Danis v. USN Communications, Inc., 2000 WL 1694325, 53 Fed.R.Serv.3d 828 (N.D. Ill. 2000)
After a protracted discovery dispute in which the parties collectively spent over $1.5 million litigating the issue of sanctions, the court determined that the defendants had failed to take adequate steps to preserve potentially relevant documents.
Stating that “[t]he buck must stop somewhere,” it held the CEO of the company responsible because he was directed by the board to see that documents were preserved, and because he was on the scene with the ability to follow through and see that the job was completed. 2000 WL 1694325, at *41. The magistrate recommended the imposition of a $10,000 fine “to impress upon him the importance of the preservation duties that he failed to properly discharge and to deter others from taking that obligation lightly.” Id. at *51. The magistrate also recommended that the jury be instructed that plaintiff sought production of certain missing documents (finance and accounting documents), but that USN did not produce them.
The facts of the case provide valuable instruction about a corporation’s duty to preserve documents. At a board meeting the evening litigation was filed, outside counsel emphasized, “in vivid terms,” that document preservation must be a top priority. Id. at *12. The board directed management to take steps to preserve documents. Shortly thereafter, a high level staff meeting was held during which preservation of documents was discussed. However, little else was done. The court described the CEO’s failings: (1) He did not direct that USN implement a written, comprehensive document preservation policy, either in general or with specific reference to the lawsuit; (2) he did not instruct that any email or other written communication be sent to staff to ensure that they were aware of the lawsuit and the need to preserve documents; (3) he did not meet with the department heads after the staff meeting to follow up to see what they had done to implement the document preservation directive; (4) although he had a day-to-day presence at USN and readily could have inquired into what was being done to preserve documents, he did not do so; (5) he “exhibited extraordinarily poor judgment” by delegating the responsibility completely to “an in-house attorney with no litigation experience whatsoever, and with no experience in putting together a document preservation program”; (6) he and in-house counsel failed to consult with outside counsel about how to implement a document preservation program. Id. at 14.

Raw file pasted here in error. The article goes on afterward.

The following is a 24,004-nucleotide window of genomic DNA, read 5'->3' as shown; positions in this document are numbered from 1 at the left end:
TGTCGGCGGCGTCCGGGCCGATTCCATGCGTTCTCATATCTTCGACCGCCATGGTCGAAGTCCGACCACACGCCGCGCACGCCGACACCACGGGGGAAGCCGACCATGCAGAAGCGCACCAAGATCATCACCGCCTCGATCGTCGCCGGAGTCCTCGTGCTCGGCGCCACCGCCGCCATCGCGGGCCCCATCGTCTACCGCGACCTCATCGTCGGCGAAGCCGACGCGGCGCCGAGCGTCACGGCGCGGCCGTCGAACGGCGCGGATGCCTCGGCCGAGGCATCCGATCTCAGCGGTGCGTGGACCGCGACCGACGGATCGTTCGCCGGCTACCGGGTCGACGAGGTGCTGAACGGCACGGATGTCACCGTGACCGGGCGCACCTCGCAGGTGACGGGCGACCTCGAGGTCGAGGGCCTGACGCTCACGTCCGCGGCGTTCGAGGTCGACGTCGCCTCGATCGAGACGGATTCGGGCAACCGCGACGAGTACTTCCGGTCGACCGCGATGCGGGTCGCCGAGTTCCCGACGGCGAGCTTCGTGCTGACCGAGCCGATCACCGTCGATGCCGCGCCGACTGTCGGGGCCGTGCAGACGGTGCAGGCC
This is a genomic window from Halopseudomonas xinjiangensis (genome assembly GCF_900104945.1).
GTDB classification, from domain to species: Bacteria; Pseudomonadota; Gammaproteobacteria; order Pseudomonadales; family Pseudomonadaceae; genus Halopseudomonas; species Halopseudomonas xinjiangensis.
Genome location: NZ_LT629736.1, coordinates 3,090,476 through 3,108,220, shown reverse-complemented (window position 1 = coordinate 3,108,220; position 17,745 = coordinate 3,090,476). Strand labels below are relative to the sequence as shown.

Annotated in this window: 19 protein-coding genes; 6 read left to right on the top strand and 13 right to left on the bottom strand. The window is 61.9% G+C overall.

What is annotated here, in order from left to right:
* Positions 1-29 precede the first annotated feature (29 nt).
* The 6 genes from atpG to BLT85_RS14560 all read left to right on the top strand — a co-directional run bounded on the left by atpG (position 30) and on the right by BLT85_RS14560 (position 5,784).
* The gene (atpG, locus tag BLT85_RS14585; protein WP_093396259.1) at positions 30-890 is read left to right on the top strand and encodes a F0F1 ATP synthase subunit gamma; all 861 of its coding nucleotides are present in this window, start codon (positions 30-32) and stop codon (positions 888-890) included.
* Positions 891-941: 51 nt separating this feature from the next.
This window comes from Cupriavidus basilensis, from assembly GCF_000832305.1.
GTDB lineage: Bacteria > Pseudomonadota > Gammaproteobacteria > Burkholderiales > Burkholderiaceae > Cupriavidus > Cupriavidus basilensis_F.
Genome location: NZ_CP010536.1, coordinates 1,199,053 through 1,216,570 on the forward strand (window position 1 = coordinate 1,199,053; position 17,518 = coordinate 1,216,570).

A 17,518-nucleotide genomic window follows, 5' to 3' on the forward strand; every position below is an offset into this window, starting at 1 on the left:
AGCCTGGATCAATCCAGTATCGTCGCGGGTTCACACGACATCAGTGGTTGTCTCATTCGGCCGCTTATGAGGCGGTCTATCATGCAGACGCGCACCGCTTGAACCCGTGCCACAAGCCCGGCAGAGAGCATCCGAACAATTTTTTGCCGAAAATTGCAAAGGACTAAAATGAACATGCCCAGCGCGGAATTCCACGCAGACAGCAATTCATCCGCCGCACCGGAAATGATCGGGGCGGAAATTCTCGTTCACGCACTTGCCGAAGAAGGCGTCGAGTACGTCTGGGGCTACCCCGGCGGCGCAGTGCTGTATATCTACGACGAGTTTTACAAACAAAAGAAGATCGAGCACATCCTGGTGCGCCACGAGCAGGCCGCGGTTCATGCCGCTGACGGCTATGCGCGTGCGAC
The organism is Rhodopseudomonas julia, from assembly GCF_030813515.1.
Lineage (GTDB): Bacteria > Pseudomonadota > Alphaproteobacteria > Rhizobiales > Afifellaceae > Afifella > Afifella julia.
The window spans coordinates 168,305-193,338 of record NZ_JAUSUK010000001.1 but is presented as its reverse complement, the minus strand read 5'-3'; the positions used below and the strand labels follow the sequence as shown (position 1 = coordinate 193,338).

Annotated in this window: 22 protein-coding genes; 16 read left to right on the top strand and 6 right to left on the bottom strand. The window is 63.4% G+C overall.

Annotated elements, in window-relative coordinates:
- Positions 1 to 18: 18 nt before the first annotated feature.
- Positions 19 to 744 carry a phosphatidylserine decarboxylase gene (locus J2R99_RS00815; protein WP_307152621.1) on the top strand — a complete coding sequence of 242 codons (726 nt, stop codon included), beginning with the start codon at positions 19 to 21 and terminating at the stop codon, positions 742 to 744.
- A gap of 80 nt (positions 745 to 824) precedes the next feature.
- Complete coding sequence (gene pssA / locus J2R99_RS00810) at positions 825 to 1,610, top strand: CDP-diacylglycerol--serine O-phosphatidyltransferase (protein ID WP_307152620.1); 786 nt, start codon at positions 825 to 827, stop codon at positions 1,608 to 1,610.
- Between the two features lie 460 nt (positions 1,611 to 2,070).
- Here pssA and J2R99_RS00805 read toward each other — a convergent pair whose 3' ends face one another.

The court similarly criticized the efforts (or lack of effort) of in-house counsel: (1) he did nothing to ensure that all USN employees who handed documents that might be relevant were aware of the lawsuit and the need to preserve documents; (2) he held no meetings with employees below the managerial level; (3) he did not issue any written communications to anyone on the subject; (4) he did nothing to determine whether the managers who attended the staff meeting followed his direction of communicating to their respective departments the need to preserve documents, or if they did so, in a way that sufficiently impressed upon them the urgency of the task; (5) he did not review the pre-existing practices at USN relating to document preservation for terminated employees and closed offices, to determine whether these practices were still suitable in light of the need to preserve documents related to the litigation; and (6) he failed to take steps to determine whether his expectation that people who were intending to discard potentially relevant documents would contact him for further clarification was being met. Id.
The court also criticized the lack of follow up by the company’s outside directors:
The court suspects that if the outside directors had instructed [the CEO] to pursue an advantageous corporate opportunity, they would have taken an ‘active’ role to follow up to see what had been done. They should have done the same thing with respect to the less pleasant task of document preservation.
Id. at *16. However, the court concluded that the outside directors could reasonably rely on the CEO following a board level directive to implement a preservation program, and thus they were not at fault for the CEO’s failure to do so.